BSc (Hons) in Biotechnology (1998), PhD in Virology (2002), PGrad. Cert. in TLHE (2020)
Dr Brian McSharry is a molecular virologist with a specific interest in mechanisms of viral immune modulation. He graduated with a BSc in Biotechnology from the National University of Ireland, Galway (NUIG) before pursuing a PhD in Prof Gavin Wilkinson’s lab in Cardiff University studying human cytomegalovirus infection. Following subsequent postdoctoral work at NUIG, Cardiff University and Trinity College Dublin, Brian moved to the University of Sydney in 2011 where he continued his studies into molecular mechanisms encoded by viral infections to regulate host response pathways. Brian was then recruited to take up a lecturer position in the School of Microbiology at University College Cork before returning to Australia in 2021 to undertake a lecturer in virology position at CSU.
Brian provides research led teaching to both undergraduate and postgraduate students with a particular focus on the teaching of Microbiology and Immunology. He has also designed and delivered laboratory classes in a range of subjects. To support student learning in collaboration with colleagues he has employed novel teaching methods e.g. use of virtual reality to teach challenging concepts in molecular biology and virology.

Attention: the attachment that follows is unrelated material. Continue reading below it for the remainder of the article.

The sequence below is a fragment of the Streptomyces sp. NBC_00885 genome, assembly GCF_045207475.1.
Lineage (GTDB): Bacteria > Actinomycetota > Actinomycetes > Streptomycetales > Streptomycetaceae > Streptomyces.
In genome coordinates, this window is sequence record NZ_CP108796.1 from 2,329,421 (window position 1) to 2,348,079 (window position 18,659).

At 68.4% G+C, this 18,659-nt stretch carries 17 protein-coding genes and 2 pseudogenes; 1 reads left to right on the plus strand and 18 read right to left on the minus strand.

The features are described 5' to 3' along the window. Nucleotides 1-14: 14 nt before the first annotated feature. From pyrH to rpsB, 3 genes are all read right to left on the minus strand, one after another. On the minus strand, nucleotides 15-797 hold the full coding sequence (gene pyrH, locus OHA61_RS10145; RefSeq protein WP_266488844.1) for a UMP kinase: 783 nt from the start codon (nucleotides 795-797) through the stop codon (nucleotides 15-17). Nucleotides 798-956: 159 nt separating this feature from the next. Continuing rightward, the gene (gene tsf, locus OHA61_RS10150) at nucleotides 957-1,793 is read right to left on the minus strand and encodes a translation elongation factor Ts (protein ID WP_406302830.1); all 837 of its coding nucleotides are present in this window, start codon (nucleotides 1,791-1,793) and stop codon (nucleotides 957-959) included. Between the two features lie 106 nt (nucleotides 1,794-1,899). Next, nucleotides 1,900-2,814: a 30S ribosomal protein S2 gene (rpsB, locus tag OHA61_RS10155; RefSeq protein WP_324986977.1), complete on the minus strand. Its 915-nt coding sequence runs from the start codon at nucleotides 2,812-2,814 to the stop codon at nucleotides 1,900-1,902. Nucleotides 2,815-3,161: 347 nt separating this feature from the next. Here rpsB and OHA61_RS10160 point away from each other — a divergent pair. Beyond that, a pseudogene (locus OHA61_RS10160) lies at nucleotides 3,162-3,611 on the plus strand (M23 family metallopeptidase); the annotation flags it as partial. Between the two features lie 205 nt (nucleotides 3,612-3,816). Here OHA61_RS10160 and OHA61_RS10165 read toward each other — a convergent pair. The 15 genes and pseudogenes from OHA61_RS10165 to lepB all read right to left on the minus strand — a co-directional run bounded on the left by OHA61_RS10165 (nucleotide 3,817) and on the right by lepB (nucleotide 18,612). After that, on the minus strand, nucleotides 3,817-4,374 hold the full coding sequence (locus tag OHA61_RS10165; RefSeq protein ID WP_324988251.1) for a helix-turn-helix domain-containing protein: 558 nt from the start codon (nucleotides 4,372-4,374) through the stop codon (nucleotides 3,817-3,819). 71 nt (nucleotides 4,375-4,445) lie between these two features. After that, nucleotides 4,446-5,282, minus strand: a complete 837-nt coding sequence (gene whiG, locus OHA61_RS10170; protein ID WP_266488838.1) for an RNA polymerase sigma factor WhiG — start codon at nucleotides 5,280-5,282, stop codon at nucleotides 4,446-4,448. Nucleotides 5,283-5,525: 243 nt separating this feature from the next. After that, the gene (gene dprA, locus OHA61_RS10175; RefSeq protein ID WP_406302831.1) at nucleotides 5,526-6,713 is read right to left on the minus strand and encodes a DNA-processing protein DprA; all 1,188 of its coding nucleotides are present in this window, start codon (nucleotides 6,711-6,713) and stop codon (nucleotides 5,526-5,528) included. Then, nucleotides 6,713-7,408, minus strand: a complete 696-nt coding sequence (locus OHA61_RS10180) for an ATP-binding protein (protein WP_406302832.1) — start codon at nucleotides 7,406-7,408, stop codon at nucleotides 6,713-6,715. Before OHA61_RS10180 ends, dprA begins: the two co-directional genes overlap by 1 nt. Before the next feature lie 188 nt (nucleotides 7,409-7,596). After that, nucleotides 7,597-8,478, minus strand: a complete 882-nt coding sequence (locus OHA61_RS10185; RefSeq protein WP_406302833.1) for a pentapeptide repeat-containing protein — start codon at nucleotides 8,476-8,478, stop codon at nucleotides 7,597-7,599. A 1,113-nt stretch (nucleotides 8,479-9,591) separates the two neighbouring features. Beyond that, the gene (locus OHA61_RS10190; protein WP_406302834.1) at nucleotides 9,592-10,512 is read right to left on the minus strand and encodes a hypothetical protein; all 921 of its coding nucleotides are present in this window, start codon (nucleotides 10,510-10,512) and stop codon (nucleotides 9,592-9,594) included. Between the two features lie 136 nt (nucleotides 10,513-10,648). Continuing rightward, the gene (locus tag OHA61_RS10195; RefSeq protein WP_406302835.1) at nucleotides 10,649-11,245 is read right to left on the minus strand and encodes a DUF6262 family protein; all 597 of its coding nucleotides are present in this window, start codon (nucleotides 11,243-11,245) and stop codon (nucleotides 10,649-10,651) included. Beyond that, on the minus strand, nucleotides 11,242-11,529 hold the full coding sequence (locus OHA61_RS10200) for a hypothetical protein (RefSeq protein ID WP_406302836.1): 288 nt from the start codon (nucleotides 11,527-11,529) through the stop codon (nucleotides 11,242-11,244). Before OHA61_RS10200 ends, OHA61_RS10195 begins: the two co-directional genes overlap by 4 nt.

He has successfully supervised both postgraduate and undergraduate students in molecular virology, including Honours, Masters and PhD students to completion.
To support his teaching activities Brian completed a Postgraduate Certificate in Teaching and Learning in Higher Education (UCC – 2020)
Brian is a molecular virologist with a specific interest in infections of DNA viruses, in particular, the herpesviruses; Human Cytomegalovirus (HCMV), Varicella Zoster Virus (VZV) and Herpes Simplex Virus (HSV). He has also studied the immunomodulatory activity of adenovirus infection as well as the generation and use of replication deficient adenovirus vector systems.
Brian is interested in how viruses control host response pathways with a focus on the identification of novel viral gene functions with immunoregulatory activity. In collaboration with colleagues in the UK and Australia he has studied how virus infection can control Natural Killer (NK) cell responses through regulation of NK cell ligand expression as well as direct infection of this immune effector population to control their activity.
At CSU in collaboration with Prof Jade Forwood he is studying how viral proteins can traffic to the nucleus to promote viral infection as well as regulate the host immune response.